(1) Excerpted from her remarks as prepared for delivery at a Humphrey School forum, “Unfinished Business: The Continuing Work of Arvonne Skelton Fraser.” She was the keynote speaker at an event conducted in conjunction with her 90th birthday, Sept. 1, 2015
SOURCES: http://www.startribune.com/arvonne-fraser-on-the-women-s-movement-what-follows-is-the-hard-part/328288691/; http://www.startribune.com/arvonne-fraser-blazed-her-own-trail-as-women-s-rights-advocate/490315871/ and https://en.wikipedia.org/wiki/Arvonne_Fraser; Book cover Image courtesy of Nodin Press
“To become a writer, that noble thing, I had thought it necessary to leave… Actually to write, it was necessary to go back. It was the beginning of self-knowledge.”
— V.S. Naipaul
Sir Vidiadhar Surajprasad Naipaul
17 August 1932 – 11 August 2018
Winner of the Nobel Prize for Literature in 2001, Mr. Naipaul grew as an author to be an unflinching critic of both the colonizer and the colonized and the toll their respective responses often exacted on the individual. Whether suppressor or suppressed, both bore responsibilities for their actions against the backdrop of the other.
The grandson of indentured laborers who emigrated from India to Trinidad, Naipaul was knighted in 1990. Though his early works were often comedic, he went on to write more than 30 books, notable among them were A House for Mr Biswas, In a Free State, A Bend in the River and The Enigma of Arrival.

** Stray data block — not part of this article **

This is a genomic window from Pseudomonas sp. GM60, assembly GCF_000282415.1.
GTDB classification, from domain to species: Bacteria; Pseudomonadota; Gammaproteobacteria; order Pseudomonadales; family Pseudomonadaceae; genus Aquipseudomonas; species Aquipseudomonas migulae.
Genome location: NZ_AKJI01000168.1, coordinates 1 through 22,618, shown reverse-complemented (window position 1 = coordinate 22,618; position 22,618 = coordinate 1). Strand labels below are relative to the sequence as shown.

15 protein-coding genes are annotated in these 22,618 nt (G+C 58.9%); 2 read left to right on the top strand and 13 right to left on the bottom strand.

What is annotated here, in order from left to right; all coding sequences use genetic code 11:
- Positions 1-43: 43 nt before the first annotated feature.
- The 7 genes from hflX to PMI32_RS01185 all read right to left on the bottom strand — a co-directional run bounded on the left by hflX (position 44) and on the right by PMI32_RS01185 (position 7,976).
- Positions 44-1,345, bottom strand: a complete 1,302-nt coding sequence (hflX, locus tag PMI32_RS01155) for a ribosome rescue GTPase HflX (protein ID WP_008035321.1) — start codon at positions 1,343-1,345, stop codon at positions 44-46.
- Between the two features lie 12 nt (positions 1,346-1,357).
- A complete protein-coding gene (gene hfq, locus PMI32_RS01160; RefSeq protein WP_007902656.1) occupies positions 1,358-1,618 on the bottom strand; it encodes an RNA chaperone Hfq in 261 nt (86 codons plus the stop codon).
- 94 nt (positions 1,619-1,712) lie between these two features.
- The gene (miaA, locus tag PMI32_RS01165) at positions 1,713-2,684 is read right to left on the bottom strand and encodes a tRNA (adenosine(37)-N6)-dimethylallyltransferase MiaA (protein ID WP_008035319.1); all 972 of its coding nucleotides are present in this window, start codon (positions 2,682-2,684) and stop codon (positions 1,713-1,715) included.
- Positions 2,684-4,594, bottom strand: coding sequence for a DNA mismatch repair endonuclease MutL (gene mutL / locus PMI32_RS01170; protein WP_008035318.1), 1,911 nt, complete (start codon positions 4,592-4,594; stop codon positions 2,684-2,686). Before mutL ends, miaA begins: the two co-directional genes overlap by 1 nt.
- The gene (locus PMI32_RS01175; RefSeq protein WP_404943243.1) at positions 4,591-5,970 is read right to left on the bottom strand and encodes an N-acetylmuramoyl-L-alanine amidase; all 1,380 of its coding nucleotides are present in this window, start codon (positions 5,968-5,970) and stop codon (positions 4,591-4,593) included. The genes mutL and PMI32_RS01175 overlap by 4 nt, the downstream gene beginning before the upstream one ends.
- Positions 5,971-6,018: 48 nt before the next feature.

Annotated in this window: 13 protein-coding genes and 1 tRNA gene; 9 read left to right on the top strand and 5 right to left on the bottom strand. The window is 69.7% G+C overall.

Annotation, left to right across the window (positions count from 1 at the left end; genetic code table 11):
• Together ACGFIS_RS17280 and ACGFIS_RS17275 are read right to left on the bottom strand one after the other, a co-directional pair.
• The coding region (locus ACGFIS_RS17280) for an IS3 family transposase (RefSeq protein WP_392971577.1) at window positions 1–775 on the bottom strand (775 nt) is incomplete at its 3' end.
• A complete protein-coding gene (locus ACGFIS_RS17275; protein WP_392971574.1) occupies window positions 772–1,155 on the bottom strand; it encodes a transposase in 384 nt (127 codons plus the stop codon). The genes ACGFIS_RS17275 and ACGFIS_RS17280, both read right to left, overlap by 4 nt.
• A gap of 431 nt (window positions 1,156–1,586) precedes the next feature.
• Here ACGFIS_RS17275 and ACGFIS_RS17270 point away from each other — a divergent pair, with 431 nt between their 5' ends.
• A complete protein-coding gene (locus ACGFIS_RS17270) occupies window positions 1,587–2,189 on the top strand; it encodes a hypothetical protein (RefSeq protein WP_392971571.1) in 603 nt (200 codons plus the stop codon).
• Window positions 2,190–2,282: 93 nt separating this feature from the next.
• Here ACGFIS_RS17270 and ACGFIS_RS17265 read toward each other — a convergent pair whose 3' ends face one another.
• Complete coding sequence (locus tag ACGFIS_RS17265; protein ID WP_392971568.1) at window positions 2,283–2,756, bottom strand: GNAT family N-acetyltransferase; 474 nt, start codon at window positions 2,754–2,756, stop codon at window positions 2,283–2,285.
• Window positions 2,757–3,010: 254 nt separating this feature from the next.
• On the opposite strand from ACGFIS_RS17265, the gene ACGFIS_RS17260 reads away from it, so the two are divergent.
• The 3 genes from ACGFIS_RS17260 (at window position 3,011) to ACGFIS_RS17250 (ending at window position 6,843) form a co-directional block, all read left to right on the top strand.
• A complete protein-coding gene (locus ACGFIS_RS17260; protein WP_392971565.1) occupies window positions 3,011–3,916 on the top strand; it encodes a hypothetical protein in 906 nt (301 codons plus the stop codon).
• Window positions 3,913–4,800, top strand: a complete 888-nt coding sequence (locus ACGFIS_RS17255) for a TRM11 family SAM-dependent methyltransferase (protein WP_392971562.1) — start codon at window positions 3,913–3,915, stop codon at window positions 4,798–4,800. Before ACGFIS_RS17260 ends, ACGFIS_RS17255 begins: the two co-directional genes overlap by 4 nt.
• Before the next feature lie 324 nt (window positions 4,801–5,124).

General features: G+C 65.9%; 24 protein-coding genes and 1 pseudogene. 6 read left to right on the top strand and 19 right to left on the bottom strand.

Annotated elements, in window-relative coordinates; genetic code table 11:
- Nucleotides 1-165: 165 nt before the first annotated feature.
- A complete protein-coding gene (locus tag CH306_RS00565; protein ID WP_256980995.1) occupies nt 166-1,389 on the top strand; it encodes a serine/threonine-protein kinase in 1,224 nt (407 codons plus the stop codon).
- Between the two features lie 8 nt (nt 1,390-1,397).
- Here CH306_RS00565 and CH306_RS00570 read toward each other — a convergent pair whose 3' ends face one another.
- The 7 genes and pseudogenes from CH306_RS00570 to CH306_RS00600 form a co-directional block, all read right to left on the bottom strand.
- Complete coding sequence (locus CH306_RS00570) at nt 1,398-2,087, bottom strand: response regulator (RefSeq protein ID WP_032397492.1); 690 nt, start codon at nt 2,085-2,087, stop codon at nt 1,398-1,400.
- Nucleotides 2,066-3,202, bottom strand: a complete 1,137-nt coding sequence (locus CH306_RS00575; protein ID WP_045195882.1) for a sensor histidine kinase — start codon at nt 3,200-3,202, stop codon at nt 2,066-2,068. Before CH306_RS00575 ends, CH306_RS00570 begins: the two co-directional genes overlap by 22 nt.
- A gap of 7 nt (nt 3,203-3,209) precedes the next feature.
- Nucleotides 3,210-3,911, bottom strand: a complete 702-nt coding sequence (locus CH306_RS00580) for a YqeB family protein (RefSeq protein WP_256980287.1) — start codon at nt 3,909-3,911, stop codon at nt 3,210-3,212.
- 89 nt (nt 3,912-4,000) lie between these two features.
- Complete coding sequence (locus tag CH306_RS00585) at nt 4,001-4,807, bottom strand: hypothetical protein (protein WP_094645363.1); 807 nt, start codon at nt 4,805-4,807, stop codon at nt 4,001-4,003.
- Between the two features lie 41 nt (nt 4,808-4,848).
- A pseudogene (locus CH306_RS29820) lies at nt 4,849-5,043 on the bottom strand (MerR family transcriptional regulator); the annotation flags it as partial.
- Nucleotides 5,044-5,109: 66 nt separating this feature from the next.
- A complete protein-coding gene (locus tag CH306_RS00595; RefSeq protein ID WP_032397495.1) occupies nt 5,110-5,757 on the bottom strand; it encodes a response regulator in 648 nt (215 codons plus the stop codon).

Read more of Mr. Naipaul’s obituary at: https://www.nytimes.com/2018/08/11/obituaries/vs-naipaul-dead-author-nobel-prize.html
Other SOURCES: https://en.wikipedia.org/wiki/V._S._Naipaul and https://www.nytimes.com/2018/08/12/books/vs-naipaul-appraisal.html?&moduleDetail=section-news-1&action=click&contentCollection=Books®ion=Footer&module=MoreInSection&version=WhatsNext&contentID=WhatsNext&pgtype=article
Banner Coastal Redwood Forest by Eric E Photography is used with permission.
Whining Baby:https://reflectionscounsellinglincoln.files.wordpress.com/2013/01/crying-baby.jpg; Cheese with your whine? (Source): http://livingpeacefullywithchildren.com/2013/04/26/dealing-with-whining-compassionatel/